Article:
How vitamin C and iron supplementation benefit gestating sows

18-03 | |
Photo: Bart Nijs
Photo: Bart Nijs

A team of Spanish researchers evaluated the effect of supplementing vitamin C and vitamin C plus ferrous sulphate monohydrate (iron) during the last third of gestation on the sows’ blood hemoglobin concentration and individual birth weight of piglets.

The increase in litter size and farrowing period of hyper-prolific sows increases the iron requirement for gestating sows. However, the absorption of iron in sows is greatly hindered by its gut absorption. Although standard diets for pregnant sows already contain iron, the addition of a vitamin C supplement may enhance its absorption and benefit gestating sows.

Data collection

The research team selected a total of 90 gestating sows from the same weekly farrowing batch. They excluded sows with dystocic parturition and those that had previously experienced the birth of more than 4 stillborn piglets. Then, they randomly assigned sows to 3 different groups: control, the group that received vitamin C supplements and the group that received vitamin C plus iron supplements. The researchers determined individual hemoglobin concentration in sows using individual blood samples. In addition, they recorded the total number of piglets born and their individual birth weights from control, vitamin C supplemented and vitamin C plus iron supplemented groups.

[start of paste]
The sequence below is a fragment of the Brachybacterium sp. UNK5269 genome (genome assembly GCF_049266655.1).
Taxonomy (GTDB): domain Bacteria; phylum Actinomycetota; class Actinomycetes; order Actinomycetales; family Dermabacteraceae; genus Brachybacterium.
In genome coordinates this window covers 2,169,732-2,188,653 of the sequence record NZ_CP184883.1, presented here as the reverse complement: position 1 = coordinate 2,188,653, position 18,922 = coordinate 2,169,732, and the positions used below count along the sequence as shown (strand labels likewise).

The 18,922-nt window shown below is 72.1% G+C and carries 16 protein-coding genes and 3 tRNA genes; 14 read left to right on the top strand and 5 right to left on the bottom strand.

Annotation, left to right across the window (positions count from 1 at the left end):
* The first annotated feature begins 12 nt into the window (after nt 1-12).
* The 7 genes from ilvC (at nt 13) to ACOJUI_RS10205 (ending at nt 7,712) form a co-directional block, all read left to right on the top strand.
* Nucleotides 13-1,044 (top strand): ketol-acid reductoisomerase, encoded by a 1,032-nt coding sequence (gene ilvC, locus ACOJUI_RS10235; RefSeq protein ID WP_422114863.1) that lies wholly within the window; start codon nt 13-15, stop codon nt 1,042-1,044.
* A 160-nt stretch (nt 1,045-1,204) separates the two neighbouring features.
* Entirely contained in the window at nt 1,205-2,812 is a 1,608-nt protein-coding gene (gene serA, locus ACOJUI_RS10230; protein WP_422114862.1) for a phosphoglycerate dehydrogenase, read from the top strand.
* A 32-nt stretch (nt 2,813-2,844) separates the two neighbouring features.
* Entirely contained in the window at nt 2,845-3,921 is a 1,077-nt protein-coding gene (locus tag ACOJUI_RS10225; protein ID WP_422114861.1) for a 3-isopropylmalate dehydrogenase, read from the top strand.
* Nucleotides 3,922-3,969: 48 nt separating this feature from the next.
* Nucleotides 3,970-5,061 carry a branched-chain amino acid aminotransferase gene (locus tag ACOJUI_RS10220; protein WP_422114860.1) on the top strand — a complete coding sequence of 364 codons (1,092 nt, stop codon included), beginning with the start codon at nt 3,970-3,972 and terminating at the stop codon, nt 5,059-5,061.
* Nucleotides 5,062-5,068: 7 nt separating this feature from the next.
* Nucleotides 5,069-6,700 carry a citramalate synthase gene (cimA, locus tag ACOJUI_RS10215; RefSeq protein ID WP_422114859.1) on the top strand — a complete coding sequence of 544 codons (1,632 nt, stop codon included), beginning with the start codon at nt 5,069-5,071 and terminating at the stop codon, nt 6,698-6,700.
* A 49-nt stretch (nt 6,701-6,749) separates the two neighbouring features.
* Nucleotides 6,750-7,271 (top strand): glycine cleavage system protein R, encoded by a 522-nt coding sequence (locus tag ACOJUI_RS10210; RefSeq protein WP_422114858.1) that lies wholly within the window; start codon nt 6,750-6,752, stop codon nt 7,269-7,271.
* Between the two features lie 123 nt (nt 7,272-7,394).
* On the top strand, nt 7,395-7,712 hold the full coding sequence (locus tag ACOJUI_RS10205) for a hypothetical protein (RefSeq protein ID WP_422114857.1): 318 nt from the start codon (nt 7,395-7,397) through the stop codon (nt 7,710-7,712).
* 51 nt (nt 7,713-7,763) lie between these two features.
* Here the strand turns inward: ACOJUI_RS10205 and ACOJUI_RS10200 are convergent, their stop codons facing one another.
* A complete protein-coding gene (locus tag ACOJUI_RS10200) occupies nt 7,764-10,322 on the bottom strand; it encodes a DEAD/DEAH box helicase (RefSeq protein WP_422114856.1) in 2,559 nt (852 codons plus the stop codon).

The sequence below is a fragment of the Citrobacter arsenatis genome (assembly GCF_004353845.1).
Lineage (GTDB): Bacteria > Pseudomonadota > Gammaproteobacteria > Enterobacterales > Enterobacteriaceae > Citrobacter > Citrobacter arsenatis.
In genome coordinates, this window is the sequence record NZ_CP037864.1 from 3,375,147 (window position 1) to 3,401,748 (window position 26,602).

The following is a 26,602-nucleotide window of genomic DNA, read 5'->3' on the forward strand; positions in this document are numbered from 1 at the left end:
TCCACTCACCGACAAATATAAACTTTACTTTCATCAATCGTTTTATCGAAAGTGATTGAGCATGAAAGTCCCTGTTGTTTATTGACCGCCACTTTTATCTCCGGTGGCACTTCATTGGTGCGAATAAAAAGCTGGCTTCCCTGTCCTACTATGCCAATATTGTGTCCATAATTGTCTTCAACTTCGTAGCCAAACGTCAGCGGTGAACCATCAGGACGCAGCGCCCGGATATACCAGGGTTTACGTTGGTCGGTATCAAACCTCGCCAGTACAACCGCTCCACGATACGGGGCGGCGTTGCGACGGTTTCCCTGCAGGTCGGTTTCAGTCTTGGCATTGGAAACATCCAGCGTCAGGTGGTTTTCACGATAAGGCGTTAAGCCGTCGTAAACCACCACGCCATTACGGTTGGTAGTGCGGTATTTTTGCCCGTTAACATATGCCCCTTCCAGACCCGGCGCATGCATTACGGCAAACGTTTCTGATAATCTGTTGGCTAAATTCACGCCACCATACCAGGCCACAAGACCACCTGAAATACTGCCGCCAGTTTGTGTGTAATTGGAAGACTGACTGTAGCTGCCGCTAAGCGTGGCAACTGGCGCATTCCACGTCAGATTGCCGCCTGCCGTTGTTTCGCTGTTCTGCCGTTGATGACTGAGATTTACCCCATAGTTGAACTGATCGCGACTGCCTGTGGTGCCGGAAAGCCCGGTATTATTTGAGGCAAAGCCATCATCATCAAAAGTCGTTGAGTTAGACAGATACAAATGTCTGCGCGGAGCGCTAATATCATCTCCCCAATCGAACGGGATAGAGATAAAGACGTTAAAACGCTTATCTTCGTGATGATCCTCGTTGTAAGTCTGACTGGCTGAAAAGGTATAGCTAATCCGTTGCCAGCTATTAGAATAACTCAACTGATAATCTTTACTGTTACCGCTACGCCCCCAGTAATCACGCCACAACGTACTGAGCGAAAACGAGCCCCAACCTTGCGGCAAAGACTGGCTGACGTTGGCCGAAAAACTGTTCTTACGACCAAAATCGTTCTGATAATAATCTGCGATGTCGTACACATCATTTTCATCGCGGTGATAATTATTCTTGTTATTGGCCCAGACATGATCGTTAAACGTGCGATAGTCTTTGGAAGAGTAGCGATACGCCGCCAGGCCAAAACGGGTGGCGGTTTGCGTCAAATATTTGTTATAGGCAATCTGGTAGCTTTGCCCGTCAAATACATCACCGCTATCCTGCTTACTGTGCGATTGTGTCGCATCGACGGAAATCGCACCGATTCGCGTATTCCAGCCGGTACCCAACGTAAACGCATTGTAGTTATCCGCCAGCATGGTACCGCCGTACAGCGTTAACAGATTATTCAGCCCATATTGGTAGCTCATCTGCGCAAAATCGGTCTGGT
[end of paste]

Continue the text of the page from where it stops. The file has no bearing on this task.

Impact of vitamin C and iron on hemoglobin concentration

There was a significant decrease in hemoglobin concentration in the control group due to either iron deficiency or impaired iron absorption caused by a lack of vitamin C. On the other hand, both vitamin C supplemented group and vitamin C plus iron supplemented group exhibited a significant increase in hemoglobin concentration; however, there was no significant advantage of supplementing vitamin C and iron over vitamin C in terms of hemoglobin concentration.

Impact of vitamin C and iron on piglets’ birth weight

The results showed that the impact of group on the birth weight of piglets varied depending on the mother’s parity. In the case of parity 1-2, both the vitamin C and vitamin C plus iron supplemented groups exhibited higher birth weights in piglets. On the other hand, in parity 4-5, the vitamin C supplemented group demonstrated a higher birth weight in piglets compared to the vitamin C plus iron supplemented group.


The authors concluded that supplementing both vitamin C and vitamin C plus iron during the third trimester is beneficial for gestating sows in terms of hemoglobin concentration and increase in individual birth weights of piglets. In addition, supplementation is recommended more for females in their first and second reproductive cycles rather than mature females.

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Samaneh Azarpajouh Author, veterinarian
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